‘SA needs leaders with integrity’

Wendy Orr says many young people feel pessimistic about the prospects of finding a job.

FILE: Then Archbishop Desmond Tutu (centre) with fellow commissioners listen to testimony from witnesses during the start of the Truth and Reconciliation Commission which opened in East London, 15 April 1996. Picture: AFP.

CAPE TOWN - Former Truth Commissioner Wendy Orr says if young people don't see a future of economic self-sufficiency for themselves, the country will not be able to rekindle the hope that followed the 1994 elections.

Orr, who is now head of Group Inclusion at Standard Bank, was one of 13 former commissioners who spoke to Eyewitness News about the state of reconciliation in the country.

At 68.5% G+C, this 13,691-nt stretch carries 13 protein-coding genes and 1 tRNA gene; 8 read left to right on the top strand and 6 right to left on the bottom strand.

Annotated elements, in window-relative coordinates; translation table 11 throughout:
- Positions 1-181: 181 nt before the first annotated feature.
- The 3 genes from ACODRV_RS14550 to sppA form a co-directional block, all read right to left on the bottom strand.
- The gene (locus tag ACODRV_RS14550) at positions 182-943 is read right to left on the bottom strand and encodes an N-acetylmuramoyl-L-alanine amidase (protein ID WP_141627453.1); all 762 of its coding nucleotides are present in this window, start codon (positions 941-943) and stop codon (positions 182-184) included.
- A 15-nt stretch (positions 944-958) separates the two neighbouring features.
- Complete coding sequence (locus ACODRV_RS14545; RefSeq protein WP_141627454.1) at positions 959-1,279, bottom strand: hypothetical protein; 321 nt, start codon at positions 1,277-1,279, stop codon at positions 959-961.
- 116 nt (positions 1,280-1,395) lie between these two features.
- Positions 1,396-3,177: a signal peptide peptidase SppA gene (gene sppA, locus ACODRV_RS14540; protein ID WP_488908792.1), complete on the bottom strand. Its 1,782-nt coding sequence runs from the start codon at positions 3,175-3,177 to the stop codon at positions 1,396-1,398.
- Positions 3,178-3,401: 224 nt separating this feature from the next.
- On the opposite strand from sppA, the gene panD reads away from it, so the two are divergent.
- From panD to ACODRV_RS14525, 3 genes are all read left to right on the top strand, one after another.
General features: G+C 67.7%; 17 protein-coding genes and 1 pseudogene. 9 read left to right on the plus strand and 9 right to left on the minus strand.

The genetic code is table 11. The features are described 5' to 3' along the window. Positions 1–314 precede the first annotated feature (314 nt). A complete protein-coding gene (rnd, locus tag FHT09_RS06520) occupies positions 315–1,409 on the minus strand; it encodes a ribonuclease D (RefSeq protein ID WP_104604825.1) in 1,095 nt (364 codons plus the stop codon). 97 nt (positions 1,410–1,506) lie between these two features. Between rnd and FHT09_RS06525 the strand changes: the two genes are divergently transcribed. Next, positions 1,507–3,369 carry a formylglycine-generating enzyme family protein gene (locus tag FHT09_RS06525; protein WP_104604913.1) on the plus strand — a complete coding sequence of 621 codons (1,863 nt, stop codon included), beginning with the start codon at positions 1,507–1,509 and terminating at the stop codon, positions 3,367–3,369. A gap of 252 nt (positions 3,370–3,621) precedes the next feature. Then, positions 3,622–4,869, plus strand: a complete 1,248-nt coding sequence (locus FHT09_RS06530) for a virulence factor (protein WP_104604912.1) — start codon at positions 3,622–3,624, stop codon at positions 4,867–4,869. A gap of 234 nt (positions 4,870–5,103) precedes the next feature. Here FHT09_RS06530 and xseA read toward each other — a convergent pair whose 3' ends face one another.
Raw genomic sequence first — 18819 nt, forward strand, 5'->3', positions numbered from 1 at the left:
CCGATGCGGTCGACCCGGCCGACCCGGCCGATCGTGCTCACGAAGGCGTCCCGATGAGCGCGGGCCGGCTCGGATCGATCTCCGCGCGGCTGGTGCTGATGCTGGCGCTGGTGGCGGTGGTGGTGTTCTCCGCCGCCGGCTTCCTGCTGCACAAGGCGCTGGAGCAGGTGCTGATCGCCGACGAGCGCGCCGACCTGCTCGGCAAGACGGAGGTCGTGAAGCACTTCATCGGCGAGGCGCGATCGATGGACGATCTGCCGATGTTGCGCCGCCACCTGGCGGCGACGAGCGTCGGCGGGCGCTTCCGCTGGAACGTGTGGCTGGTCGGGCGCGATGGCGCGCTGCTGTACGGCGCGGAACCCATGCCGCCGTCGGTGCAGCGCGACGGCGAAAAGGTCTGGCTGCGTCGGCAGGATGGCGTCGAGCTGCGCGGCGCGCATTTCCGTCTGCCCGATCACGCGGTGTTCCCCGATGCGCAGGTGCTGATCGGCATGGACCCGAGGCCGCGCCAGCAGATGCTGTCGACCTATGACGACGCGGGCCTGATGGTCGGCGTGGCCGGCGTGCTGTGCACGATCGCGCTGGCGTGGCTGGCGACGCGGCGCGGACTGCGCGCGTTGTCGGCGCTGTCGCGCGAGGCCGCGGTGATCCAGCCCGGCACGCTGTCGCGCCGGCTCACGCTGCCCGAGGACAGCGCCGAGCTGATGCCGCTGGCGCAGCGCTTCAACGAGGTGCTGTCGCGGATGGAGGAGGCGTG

She says many young people feel pessimistic about the prospects of finding a job, yet it's difficult to pinpoint what government can do to improve their lot.

"A characteristic which I feel is lacking is integrity. As long as we have leaders who don't have integrity, and who don't put the needs of the nation ahead of their interest… I think it's going to be a struggle."

Click here to view History for the Future, a special feature to commemorate 20 years since the Truth and Reconciliation Commission hearings.